Summoning Disciples

Disciples of Jesus are called to leave everything behind, if need be, and dedicate their entire lives to his mission of proclaiming the Good News of the Kingdom throughout the Earth. Though the story as recorded in the synoptic gospels is brief, we already begin to glimpse the true cost of discipleship. Jesus began to build his new covenant community in “Galilee of the Nations” by inviting four fishermen to leave their livelihoods and follow him “on the way” which would lead inevitably to his death in Jerusalem.

Simon, Andrew, James, and John were not poor by first-century standards. Their families owned boats and nets, and there is even mention of “hired help.” Fishing was an essential business that occupied entire clans and towns, and investments in nets and boats were often substantial - (Mark 1:16-20).

The fishing trade was important to the economic life of Galilee, and ancient records show that fish from the Sea of Galilee were exported to cities as far away as Antioch in Syria and Alexandria in Egypt.

Four Fishermen - Photo by Cassiano Psomas on Unsplash
[Photo by Cassiano Psomas on Unsplash]

  • (Mark 1:16-20) - “And passing by near the sea of Galilee, he saw Simon and Andrew, the brother of Simon, casting a net in the sea, for they were fishermen. And Jesus said to them: Follow me, and I will make you fishers of men. And straightway, leaving the nets, they followed him. And going forward a little, he saw James the son of Zebedee, and John his brother, and them who were in the boat putting the nets in order. And straightway, he called them and leaving their father Zebedee in the boat with the hired men, they followed him” – (Parallel passages - Matthew 4:18-22, Luke 5:1-11).

Simon and Andrew had some level of education, and very likely, they spoke one or more languages in addition to Aramaic, including Greek, the language of commerce in the eastern Mediterranean region. For that matter, “Andrew” is a Greek name.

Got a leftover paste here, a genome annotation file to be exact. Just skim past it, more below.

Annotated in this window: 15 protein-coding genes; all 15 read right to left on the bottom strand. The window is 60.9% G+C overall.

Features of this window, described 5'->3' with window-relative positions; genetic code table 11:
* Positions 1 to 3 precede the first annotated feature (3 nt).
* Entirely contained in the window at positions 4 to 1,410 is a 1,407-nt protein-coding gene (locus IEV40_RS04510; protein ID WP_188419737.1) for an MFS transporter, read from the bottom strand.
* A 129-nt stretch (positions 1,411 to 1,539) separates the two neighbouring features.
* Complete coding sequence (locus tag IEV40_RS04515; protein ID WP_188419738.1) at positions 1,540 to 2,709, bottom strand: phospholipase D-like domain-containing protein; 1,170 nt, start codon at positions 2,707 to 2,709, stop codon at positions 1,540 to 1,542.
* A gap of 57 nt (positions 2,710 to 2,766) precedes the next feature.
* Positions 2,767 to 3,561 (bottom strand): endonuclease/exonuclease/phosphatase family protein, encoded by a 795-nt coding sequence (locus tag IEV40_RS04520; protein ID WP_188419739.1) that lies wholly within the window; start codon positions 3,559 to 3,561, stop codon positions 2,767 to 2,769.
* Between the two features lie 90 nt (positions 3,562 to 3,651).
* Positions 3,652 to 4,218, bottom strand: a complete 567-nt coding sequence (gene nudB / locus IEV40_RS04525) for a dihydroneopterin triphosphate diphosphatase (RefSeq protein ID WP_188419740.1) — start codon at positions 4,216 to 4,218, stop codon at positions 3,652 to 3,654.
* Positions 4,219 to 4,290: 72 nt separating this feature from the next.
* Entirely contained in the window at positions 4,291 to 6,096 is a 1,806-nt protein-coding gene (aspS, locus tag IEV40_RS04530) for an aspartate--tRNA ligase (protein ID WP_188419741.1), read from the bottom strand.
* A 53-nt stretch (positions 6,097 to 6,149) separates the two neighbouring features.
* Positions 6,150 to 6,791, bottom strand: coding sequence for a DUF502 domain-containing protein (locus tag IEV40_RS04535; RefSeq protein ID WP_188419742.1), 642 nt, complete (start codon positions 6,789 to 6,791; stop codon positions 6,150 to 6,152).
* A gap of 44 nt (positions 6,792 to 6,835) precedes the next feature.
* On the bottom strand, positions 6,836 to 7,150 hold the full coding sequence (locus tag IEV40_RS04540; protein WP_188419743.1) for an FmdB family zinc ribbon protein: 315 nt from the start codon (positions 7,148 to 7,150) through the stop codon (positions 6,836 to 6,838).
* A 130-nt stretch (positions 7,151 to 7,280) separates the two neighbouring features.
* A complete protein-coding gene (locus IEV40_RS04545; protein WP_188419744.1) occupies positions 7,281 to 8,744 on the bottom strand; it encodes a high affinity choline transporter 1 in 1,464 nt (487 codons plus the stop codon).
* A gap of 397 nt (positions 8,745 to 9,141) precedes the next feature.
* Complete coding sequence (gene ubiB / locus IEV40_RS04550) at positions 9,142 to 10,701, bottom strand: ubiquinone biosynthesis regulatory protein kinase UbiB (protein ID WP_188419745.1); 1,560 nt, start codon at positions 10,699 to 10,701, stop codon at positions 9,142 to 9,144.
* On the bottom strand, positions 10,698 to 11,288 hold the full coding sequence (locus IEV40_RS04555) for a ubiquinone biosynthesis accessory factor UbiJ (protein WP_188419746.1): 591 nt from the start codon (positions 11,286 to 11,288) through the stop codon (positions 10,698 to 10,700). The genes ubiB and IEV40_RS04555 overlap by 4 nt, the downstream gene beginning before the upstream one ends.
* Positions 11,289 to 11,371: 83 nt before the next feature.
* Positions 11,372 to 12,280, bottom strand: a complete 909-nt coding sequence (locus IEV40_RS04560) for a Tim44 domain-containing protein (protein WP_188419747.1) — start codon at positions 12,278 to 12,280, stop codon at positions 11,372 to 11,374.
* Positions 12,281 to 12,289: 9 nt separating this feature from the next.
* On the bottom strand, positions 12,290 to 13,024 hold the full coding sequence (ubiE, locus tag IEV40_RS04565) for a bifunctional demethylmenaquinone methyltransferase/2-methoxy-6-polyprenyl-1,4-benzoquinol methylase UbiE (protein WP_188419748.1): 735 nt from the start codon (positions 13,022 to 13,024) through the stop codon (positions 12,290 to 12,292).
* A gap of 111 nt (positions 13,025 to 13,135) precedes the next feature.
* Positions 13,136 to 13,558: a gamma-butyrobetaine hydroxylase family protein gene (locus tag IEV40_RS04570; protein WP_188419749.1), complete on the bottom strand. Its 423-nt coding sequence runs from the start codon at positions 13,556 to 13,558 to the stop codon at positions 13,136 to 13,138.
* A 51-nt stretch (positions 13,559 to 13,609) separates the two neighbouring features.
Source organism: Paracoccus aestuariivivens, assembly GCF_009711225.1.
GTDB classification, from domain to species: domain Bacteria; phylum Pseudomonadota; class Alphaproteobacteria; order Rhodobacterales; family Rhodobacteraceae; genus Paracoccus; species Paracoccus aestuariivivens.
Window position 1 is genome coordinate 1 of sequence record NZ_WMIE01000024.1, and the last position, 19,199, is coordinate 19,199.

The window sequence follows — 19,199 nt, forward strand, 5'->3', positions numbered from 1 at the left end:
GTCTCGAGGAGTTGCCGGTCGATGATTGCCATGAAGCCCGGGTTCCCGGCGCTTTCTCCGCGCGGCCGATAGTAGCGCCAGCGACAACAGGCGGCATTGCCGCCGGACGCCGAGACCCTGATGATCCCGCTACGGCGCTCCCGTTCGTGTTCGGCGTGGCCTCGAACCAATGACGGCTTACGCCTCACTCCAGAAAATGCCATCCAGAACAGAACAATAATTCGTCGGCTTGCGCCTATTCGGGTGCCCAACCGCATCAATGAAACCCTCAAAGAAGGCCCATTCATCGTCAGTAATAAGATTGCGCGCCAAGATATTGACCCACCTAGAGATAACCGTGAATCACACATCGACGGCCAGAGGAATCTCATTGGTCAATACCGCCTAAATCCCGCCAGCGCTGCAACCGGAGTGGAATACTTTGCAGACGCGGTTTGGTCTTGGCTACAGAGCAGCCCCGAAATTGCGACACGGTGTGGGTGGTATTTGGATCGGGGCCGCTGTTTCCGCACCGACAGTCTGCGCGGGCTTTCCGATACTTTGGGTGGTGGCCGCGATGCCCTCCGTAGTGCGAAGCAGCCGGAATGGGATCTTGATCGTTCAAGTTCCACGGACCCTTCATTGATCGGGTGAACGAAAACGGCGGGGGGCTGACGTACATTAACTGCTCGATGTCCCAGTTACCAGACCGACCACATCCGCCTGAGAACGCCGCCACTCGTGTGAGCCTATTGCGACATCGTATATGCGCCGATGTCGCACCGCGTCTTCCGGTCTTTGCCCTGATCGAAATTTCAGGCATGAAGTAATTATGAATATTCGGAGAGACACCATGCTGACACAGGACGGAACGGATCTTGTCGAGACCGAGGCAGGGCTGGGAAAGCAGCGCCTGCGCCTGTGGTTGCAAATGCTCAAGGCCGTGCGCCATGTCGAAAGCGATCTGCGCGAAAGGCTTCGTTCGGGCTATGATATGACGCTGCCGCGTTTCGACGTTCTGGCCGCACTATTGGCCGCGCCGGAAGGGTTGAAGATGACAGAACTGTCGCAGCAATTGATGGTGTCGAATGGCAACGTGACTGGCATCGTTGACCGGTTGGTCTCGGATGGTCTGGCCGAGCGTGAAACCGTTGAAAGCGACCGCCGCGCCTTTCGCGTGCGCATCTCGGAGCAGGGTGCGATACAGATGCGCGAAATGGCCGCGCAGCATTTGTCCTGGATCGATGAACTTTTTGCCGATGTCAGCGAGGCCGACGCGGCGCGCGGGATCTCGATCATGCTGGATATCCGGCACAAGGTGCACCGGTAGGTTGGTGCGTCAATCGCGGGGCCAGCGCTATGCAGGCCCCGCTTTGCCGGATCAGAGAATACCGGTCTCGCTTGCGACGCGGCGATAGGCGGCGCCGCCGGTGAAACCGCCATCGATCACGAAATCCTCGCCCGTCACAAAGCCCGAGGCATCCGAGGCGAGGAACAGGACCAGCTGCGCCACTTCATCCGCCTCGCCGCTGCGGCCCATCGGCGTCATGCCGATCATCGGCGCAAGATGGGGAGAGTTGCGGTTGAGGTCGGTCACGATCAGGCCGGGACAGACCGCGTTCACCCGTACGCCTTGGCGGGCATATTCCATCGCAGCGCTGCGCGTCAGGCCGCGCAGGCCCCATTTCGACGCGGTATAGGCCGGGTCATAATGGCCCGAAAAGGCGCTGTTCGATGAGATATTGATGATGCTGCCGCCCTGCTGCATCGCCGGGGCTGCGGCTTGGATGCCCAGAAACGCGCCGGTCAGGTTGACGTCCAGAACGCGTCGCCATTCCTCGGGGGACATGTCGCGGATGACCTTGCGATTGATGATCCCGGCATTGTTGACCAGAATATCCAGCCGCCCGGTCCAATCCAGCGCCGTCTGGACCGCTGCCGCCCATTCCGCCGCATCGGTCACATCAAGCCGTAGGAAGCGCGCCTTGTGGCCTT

The Gospel of Mark describes the reaction of Simon and Andrew to the invitation of Jesus with the vivid term “straightway” or “immediately.” They responded by leaving their occupations and family assets. Likewise, when called, James and John “straightway” left their father in the boat with the “hired men.” All this suggests a hasty departure by the new disciples with little hesitation and no preparation.


The Greek noun translated as “disciple” originally referred to one who was a “learner,” that is, a student. It is derived from the Greek verb manthanô, meaning, “to learn.”

By following him, Jesus would make his new disciples “fishers of men” who would proclaim the Good News far and wide, bringing many men and women into his Kingdom. With the Kingdom rapidly approaching, the task of preaching the Gospel was of the utmost importance.

However, discipleship means service to the Kingdom of God, and at times it may be necessary for the disciple to forsake everything of value to him or her in this life. Nevertheless, there will be great rewards for forsaking all to follow Jesus “wherever he leads,” if not in this life, then certainly in the “age to come.” This is a way of evaluating life that is completely contrary to how the existing world order does so:

  • He that loves father or mother more than me is not worthy of me, and he that loves son or daughter more than me is not worthy of me. And he that does not take his cross and follow after me is not worthy of me. He that finds his life will lose it, and he that loses his life for my sake will find it” – (Matthew 10:37-39).
  • And everyone who has left houses, or brethren, or sisters, or father, or mother, or children, or lands for my name's sake will receive a hundredfold and inherit everlasting life” – (Matthew 19:29).
  • Moreover, what things were gain to me, these have I counted loss for Christ. Yea verily, and I count all things to be loss for the excellency of the knowledge of Christ Jesus my Lord, for whom I suffered the loss of all things, and do count them but refuse that I may gain Christ” - (Philippians 3:7-8).

In the more detailed account in Luke, the multitude that was present “pressed upon Jesus and heard the word of God while he was standing by the Lake.” At that point, he entered Simon’s boat and “sat down and taught the multitudes” along the shoreline - (Luke 5:1-11).

Lake Tahoe - Photo by Dennis Yu on Unsplash
[Photo by Dennis Yu on Unsplash]

Afterward, Jesus commanded Simon to leave the shore and lower his nets. He and his compatriots had toiled all night with little to show for it. Upon obeying Jesus and lowering their nets once more, “
they enclosed a great multitude of fishes.” So much so, that their nets were at the point of bursting.

When Simon saw this, he prostrated himself before Jesus and begged him to depart “since I am a sinful man!” Simon, James, and John were amazed and confused, but he told them, “Fear not. From now on, you will catch men.” It was at this point that the four men left all and began to follow him.

This first instance of calling disciples became the pattern for the Nazarene’s ministry. The “Kingdom of God” was at hand, already it was invading this fallen world. Therefore, it was the time for immediate and decisive action in response to the call of the Messiah of Israel.

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The Word Made Flesh

Language of the New Testament